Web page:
INNISFAIL, QUEENSLAND (PHILIPPINE DAILY INQUIRER/ASIA NEWS NETWORK) - One fish and chips shop in Australia's Queensland state has been forced to shut down following months of criticism and boycott over its controversial name.
The Battered Wife, which had come under fire for its name in 2018, was slammed by the community, politicians and non-profit organisations for supposedly encouraging domestic violence.
The shop in the town of Innisfail is owned by Ms Carolyn Kerr, a former policewoman who named her business after coming out of an abusive relationship in 2017.
She said she chose the name back then, not to make light of the issue, but to raise awareness, according to broadcaster ABC.
"I've been around domestic violence," Ms Kerr was quoted as saying. "I was a copper way back when, and after that domestic violence liaison through courts, and then I found myself in a situation where I was in that as well and I just thought, 'you know, it's my little stand to try to make awareness.'"
But she had to break it to her patrons via a Facebook video on Tuesday (Jan 22), that the shop is ceasing operations before the end of the month.
The announcement came after Ms Kerr was told by an organisation that bricks would be thrown at her shop's window, among other threats. She did not name the organisation in the video.
"With deep deep sadness, I inform you that we will cease trading next week. As many of you know, I've been the subject of an abusive witch hunt, by a not-for-profit organisation," she said.
"They threatened to throw bricks at our window, complained to have our business name revoked… complained to industrial relations and child protection services, anonymously of course, saying that I was employing kids and participating in child exploitation," Ms Kerr added.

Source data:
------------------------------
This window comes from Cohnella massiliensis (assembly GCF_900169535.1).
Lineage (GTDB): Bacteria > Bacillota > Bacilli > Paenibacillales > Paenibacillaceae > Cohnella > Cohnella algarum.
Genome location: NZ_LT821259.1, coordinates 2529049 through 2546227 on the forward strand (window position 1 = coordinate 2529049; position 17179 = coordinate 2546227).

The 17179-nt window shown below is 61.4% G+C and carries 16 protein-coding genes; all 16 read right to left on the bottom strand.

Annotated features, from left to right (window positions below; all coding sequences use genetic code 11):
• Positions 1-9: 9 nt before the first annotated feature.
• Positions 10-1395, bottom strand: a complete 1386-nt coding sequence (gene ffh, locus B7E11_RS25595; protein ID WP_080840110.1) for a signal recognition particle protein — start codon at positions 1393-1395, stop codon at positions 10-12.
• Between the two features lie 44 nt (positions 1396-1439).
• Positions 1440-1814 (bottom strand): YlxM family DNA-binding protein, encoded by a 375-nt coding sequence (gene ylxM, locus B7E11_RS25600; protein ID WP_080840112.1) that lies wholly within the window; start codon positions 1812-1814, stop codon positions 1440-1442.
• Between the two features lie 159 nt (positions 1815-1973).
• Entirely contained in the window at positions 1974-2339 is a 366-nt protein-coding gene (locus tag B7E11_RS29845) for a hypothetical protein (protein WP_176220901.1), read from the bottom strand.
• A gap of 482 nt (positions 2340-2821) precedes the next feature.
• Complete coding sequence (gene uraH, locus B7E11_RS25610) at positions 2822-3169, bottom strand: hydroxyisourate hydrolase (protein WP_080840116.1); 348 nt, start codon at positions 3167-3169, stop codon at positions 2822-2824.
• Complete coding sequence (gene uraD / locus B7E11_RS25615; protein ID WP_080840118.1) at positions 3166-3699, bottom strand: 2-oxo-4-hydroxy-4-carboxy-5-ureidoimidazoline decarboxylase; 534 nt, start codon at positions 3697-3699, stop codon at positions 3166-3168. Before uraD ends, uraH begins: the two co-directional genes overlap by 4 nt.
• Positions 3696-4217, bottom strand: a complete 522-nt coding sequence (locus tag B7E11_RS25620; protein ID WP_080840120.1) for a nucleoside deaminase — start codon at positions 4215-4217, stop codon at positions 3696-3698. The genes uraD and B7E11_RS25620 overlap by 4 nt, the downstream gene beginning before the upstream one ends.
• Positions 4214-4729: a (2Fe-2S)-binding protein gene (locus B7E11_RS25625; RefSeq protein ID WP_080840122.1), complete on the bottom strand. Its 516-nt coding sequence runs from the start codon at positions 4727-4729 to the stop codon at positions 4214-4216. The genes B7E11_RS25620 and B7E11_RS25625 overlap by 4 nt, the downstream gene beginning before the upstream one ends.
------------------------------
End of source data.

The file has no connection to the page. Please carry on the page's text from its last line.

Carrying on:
In 2017, the official Facebook page of The Battered Wife Fish & Chips shared a post clarifying that domestic violence is not a joke.
"REALLY!!? Domestic violence is not a joke!! Not even close… I've sat on many sides of that fence but y'all presume I'm endorsing it with the name because someone posted something to something."
Ms Kerr also shared a picture of her with a black eye in the shop's official page, saying that she got it after stepping in and protecting a woman from an abusive partner.
"I didn't call it Domestic Violence and your heightened energy could be better served in that area then on an abusive witch hunt," she said. "I batter fish, I'm married to my business and I want to make a difference."
Others, however, do not agree with Ms Kerr's defence.
For one, the Attorney-General of Queensland Yvette D'ath was horrified by the shop's name. "The business is completely out of step with what the community's expectations are," she said in the ABC report.
Opposition leader Deb Frecklington was also quoted by ABC as saying the name was "completely unacceptable".
"It is completely unacceptable in our community that we have anything that goes towards an encouragement of violence towards women."
The Women's Electoral Lobby in Australia (WEL) also condemned the shop last year, when it shared a photo of the shop's signage along with its statement in a post on Facebook.
"This is a fish and chip shop in far north Queensland - it's called 'The Battered Wife'," the WEL said. "This indicates the scope of things that need to change in Australia for us to really see societal and cultural change and a reduction in violence against women and children."
"This is not clever, or funny. Family violence is no joke."
The WEL also scorned Ms Kerr for sharing a picture of her with a black eye.
"To be honest though, it's probably time for her to just change the name and move on. WEL does not condone threats made to the owner or employees of the store," the group said. "We support constructive change-making."
The latest blow that made Ms Kerr decide to close the business was when anonymous complaints were made to Australia's Fair Work Commission about the alleged exploitation.
Ms Kerr says that the commission is now doing an audit on her business and staff wages, but since she did not have audit insurance, it would cost her a lot of money to pay the accountants.
"I believed that I had audit insurance like any small business should have, but I was informed this morning that it actually only covers tax order and not fair work," she said.
"I don't know how much the accountants are gonna cost me to get the information together to jump through the hoops," she said. "My biggest disappointment is informing my team that they no longer have a job."